Researchers have known for some time that poor sleep raises heart disease risk. Now, they’ve found a chemical chain reaction that helps explain that risk, leading from poor sleep to a white blood cell surge that promotes the artery-clogging plaques of cardiovascular disease.
The world’s top killer, cardiovascular disease kills 17.7 million worldwide annually, according to figures from the World Health Organization. It has been linked to a number of risk factors, including smoking, a poor diet, and lack of exercise. A less widely known risk is chronically poor sleep, whether short or fragmented, like that experienced by night-shift workers, travelers in the grip of jet lag, and sufferers of sleep apnea and similar conditions.
“There are studies that suggest [sleep] can be as potent a driver of the disease as more traditional risk factors, such as smoking or high cholesterol levels,” said Cameron McAlpine, a research fellow in the lab of Filip Swirski, an associate professor of radiology at Harvard Medical School and a researcher at Massachusetts General Hospital’s Center for Systems Biology.
Four years ago, McAlpine, Swirski, and their colleagues began experiments designed to explore the connection between sleep and the immune and inflammatory mechanisms that play a role in atherosclerosis.
Atherosclerosis, also known as hardening of the arteries, is a key feature of heart disease and has come to be understood as largely an inflammatory condition, McAlpine said. It typically advances with age as fatty plaques deposit along the walls of blood vessels, narrowing them and interfering with blood flow. The atherosclerotic plaques are made up of fats like LDL, or “bad,” cholesterol and white blood cells that flood to the scene and become entangled in fibers that hold the plaque together. The plaques not only reduce blood flow, they also can rupture and cause blood clots that clog arteries leading to the brain, causing strokes, or the heart, causing heart attacks.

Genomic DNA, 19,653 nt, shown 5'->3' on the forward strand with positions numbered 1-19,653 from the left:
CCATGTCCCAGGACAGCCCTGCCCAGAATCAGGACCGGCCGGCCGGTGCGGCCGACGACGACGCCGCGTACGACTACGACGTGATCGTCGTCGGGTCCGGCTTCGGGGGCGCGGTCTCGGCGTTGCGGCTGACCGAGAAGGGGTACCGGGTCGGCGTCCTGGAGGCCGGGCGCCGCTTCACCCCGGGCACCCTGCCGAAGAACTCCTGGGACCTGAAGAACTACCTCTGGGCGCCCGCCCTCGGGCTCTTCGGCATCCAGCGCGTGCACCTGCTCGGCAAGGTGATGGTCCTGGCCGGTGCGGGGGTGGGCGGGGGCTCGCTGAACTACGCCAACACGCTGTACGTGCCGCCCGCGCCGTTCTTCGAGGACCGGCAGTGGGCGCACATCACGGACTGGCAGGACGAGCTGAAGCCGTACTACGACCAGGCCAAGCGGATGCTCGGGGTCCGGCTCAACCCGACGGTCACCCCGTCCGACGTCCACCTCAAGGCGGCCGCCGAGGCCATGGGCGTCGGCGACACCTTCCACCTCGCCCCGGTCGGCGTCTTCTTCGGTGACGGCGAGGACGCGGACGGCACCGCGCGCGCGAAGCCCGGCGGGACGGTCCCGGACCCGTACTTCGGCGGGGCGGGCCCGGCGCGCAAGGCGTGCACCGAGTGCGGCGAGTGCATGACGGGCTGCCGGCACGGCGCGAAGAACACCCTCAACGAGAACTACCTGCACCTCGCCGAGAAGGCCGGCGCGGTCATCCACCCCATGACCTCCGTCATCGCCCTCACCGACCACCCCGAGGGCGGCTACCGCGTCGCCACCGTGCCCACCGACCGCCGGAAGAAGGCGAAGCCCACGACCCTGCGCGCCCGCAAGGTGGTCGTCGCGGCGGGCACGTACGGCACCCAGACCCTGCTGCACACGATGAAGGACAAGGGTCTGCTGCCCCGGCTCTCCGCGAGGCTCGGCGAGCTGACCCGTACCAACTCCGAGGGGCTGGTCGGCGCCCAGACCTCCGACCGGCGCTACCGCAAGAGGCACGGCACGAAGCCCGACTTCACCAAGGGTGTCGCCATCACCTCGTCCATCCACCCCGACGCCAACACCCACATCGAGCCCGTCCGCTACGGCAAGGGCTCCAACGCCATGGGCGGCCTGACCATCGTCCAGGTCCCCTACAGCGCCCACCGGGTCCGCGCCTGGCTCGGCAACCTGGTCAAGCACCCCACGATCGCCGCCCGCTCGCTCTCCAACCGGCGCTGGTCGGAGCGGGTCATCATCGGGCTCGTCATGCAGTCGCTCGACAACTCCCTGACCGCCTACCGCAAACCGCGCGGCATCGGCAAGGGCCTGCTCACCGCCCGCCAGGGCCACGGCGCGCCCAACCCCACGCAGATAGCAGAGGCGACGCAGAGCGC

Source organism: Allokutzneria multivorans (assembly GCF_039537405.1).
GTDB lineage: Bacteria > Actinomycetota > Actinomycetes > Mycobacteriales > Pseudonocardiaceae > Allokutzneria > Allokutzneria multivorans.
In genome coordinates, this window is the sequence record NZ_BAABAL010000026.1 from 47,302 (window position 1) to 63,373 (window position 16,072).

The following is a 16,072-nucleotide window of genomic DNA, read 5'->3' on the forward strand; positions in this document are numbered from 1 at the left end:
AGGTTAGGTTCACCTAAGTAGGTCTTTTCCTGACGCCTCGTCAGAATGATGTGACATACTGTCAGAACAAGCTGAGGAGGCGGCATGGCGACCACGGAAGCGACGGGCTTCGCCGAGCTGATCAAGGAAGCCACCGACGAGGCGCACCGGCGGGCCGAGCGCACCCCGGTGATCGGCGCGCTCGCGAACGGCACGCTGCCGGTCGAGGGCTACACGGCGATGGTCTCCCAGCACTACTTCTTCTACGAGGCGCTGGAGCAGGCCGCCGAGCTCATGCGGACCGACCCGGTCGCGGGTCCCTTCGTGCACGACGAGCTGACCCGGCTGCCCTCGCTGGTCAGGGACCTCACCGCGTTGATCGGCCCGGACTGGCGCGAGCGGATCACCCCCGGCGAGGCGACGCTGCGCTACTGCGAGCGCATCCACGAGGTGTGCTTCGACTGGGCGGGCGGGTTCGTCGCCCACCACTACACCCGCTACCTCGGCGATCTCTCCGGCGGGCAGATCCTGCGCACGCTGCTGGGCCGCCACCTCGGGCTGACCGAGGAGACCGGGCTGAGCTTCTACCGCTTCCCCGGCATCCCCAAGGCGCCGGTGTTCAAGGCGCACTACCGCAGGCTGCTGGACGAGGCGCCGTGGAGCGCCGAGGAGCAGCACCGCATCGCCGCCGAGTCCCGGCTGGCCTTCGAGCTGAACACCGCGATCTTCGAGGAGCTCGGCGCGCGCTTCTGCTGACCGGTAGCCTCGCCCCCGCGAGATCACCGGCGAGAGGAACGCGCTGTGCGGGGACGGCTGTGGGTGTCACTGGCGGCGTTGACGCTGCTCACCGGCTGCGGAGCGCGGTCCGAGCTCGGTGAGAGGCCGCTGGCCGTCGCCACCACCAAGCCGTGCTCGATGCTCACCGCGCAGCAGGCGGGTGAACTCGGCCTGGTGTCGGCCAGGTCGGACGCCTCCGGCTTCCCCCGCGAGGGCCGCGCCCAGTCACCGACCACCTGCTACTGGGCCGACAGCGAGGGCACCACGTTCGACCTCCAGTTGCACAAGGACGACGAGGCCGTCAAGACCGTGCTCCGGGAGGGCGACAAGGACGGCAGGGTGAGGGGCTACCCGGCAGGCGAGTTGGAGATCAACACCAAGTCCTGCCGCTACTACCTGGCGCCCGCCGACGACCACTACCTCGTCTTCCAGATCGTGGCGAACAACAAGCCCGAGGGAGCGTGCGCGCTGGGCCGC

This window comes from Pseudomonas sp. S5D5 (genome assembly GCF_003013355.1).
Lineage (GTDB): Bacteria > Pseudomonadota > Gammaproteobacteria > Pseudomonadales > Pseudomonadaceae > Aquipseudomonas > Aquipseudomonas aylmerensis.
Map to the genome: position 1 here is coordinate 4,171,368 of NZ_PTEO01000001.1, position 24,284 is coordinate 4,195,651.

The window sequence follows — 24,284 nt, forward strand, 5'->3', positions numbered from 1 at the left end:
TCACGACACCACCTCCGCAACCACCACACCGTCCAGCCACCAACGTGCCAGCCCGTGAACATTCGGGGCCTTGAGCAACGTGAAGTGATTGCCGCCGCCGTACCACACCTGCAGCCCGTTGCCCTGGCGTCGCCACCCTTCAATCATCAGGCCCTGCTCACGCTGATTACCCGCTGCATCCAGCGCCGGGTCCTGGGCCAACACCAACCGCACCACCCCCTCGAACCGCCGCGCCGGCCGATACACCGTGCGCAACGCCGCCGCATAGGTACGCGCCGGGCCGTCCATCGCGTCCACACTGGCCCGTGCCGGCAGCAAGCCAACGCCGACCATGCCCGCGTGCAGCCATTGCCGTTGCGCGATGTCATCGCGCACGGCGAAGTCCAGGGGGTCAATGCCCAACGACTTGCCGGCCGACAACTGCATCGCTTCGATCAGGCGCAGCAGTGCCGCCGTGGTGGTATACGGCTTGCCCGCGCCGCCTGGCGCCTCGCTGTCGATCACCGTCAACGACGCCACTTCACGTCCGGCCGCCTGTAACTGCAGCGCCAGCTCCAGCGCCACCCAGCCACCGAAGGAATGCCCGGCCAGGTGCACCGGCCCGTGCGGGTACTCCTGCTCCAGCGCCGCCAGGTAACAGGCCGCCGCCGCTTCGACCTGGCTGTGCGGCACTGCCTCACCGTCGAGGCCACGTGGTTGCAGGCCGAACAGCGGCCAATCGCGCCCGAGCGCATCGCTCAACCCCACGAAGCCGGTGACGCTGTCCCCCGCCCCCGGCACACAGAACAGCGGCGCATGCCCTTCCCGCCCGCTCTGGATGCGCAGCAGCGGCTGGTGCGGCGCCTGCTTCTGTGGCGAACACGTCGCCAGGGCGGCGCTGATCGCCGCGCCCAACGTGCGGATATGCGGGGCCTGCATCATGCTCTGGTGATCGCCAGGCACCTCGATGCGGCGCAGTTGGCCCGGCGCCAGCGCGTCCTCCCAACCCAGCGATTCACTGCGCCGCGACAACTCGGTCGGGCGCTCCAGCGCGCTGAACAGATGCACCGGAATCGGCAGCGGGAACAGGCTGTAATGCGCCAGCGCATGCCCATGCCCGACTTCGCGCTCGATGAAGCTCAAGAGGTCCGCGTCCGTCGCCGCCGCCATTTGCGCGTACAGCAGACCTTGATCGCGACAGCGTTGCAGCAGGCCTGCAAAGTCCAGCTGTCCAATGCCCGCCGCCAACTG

“The research showing a link between sleep and cardiovascular disease in humans is abundant,” Swirski said. “We wanted to know the ‘how.’ In this study we uncovered one small piece of what is surely a much larger puzzle.”
Through multiple experiments, researchers found that poor sleep causes production of a protein called hypocretin to fall in the brain’s hypothalamus region, which is responsible for wakefulness, energy levels, and sleep patterns. Low hypocretin levels stimulate the bone marrow to increase production of a second protein, called colony-stimulating factor 1 (CSF-1). CSF-1, in turn, signals the bone marrow’s blood stem cells to step up production of white blood cells, boosting the immune and inflammatory response that is a feature of the condition.
In their experiments, conducted on mice fed a high-fat diet and genetically preprogrammed to develop atherosclerosis, the sleep-deprived mice had more white blood cells in their bloodstreams and developed larger plaques, and those plaques contained more white blood cells than those of control mice whose sleep wasn’t disrupted. Researchers then gave supplemental hypocretin to the sleep-deprived mice and found that the prevalence of atherosclerosis declined.
“The role of hypocretin was certainly very, very shocking and unexpected to us. We really didn’t know what to make of it initially,” McAlpine said. “We had no idea we would find increasing white blood cells and this production could actually be regulated by sleep.”
The research, published in February in the journal Nature, was conducted with colleagues from Brigham and Women’s Hospital, Beth Israel Deaconess Medical Center, the Medical University of Vienna, and the University of Lausanne, Switzerland. It was funded by several sources, including the National Institutes of Health and the American Heart Association.
Because these results were found in laboratory mice, Swirski said the next step is to search for a similar response in people. Ultimately, he and McAlpine said, the findings highlight the importance of good sleep hygiene, while the enhanced understanding of inflammatory mechanisms could provide new avenues of investigation for other conditions in which inflammation plays a role.
“If these pathways are relevant in humans, and there is reason to suspect they are, then they may be very important for possible targeting of inflammation, perhaps beyond cardiovascular disease,” Swirski said. “These pathways may be relevant in cancer, infectious disease, and many other conditions where inflammatory cells play a major role.”
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